„The decay rate is five times the rate in Australia and many were in agony with rotten, abscessed and decayed teeth. We lost count of the number of teeth or roots we removed and abcesseses we drained,“ Debbie said.
Debbie said that with many of the villages not having electricity, some work was done by torchlight atop narrow school desks. Patients were topped and tailed on the benches as Debbie cleared the burgeoning waiting rooms.
„We worked really fast to get through the people needing help. We would inject one and call out ’next‘ while the first one was waiting.“
The scenario is vastly different from the pristine conditions in Australia in which Debbie performs cosmetic dentistry on about eight patients a day.
„These people live in beautiful locations, but in some there is no running water and little hygiene. In one of the villages we had to walk for 2kms to arrive as there is no other means of transport. We used squat toilets and ate the food prepared in that same area,“ she said.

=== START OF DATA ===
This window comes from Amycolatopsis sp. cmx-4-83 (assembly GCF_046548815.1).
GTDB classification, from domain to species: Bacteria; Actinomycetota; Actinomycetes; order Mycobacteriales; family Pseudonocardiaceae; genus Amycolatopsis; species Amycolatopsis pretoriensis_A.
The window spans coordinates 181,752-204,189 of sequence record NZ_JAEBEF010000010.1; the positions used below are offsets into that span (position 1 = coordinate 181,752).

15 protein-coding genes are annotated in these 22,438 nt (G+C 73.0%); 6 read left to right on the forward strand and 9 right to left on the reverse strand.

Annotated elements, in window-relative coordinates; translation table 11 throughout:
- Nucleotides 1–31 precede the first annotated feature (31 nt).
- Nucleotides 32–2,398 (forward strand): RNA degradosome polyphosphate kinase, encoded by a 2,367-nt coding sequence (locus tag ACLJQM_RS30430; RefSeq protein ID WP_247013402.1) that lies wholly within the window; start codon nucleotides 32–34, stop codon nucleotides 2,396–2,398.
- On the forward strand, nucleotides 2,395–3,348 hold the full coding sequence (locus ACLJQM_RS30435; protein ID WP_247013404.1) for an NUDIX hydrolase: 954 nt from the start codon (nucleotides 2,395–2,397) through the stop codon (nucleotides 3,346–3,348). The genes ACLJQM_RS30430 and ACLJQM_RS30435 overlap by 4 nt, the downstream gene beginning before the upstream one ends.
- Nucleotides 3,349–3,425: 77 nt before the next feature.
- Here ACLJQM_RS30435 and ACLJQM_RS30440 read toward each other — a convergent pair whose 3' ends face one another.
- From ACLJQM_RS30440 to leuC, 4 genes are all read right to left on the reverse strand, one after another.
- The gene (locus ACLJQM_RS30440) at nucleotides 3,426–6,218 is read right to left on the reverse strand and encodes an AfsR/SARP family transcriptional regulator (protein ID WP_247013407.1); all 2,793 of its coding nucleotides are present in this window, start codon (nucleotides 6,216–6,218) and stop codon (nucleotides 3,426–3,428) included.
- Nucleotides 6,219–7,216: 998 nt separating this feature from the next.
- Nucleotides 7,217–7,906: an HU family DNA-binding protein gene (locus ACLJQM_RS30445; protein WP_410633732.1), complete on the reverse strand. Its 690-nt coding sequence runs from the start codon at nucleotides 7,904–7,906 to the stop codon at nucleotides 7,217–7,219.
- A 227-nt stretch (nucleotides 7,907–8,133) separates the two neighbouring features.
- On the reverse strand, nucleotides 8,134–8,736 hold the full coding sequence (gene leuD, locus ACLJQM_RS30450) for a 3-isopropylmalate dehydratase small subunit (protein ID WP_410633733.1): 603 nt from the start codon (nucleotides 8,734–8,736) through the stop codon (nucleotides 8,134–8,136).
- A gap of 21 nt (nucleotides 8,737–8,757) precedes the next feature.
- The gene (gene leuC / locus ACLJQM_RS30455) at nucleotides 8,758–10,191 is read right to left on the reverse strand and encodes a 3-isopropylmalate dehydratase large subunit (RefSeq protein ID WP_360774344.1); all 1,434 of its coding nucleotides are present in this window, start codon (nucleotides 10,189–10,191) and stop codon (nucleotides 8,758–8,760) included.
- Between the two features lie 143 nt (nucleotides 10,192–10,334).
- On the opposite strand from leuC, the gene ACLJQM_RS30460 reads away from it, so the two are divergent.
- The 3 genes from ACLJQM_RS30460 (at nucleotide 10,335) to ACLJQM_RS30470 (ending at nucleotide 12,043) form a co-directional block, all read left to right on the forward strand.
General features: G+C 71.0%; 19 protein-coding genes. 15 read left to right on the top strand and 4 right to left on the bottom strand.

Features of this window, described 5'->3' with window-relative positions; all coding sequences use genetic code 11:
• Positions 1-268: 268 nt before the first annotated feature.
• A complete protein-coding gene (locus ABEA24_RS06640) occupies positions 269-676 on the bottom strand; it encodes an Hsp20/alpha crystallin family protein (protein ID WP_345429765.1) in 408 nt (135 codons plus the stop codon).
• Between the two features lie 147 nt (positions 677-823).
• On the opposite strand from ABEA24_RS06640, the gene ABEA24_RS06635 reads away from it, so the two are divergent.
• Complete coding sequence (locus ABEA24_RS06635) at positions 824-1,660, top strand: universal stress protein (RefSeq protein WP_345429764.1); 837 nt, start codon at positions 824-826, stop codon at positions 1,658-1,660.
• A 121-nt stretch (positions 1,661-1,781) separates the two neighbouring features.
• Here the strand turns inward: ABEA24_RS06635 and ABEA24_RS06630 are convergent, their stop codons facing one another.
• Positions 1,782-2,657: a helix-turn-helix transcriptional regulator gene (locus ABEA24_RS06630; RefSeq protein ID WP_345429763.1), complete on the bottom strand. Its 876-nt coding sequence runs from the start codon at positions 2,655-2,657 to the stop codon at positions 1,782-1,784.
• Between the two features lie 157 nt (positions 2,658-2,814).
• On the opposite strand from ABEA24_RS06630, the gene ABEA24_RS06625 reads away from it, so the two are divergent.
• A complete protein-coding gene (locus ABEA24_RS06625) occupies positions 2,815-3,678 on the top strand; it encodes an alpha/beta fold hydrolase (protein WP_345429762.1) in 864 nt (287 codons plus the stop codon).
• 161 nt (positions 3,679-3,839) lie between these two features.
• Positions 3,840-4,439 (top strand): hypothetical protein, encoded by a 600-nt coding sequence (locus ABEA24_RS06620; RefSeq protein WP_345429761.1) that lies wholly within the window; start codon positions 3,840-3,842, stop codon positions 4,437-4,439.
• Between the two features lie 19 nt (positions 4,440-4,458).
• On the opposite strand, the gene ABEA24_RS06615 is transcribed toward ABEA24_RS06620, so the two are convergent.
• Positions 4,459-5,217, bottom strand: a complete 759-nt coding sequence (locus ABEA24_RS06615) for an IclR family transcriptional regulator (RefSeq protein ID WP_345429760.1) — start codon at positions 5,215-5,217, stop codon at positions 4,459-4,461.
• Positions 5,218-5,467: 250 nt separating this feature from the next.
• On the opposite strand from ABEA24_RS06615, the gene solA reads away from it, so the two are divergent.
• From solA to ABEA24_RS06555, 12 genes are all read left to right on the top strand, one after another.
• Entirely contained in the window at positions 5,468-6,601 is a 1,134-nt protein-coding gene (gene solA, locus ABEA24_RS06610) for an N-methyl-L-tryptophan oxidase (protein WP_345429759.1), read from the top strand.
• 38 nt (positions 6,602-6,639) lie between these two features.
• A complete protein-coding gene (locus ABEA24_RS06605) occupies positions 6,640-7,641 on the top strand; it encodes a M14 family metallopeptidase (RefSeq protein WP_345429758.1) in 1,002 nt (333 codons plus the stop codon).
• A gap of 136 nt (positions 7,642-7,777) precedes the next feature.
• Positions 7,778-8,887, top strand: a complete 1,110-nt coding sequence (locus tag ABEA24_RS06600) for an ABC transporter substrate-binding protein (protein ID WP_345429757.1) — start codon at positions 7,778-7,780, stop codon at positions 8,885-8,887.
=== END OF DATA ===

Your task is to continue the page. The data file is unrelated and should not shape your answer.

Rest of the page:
Debbie said she was offered roast bat and frogs to eat and gifted with bags of rice, a large pumpkin and raw peanuts for her work.
„I would have preferred to take home one of the cute babies,“ she said.
In total, Debbie gave away 540 toothbrushes and toothpaste as well as leaving Vitamin C tablets, Nurofen and antibiotics. They also left a soccer ball at each village.
„These kids kick around a pair of slippers or a stick on the dust,“ Ann said.
The project, in which Debbie joined two Laotian dentists, a medical doctor and a nurse, was through Live Aid Australia, something Debbie found out about through her church, Hillsong at Mount Gravatt.
„Would we go again? A resounding yes,“ Debbie said.
Debbie said she may return in about 12 months and is considering a trip to an HIV orphanage in May.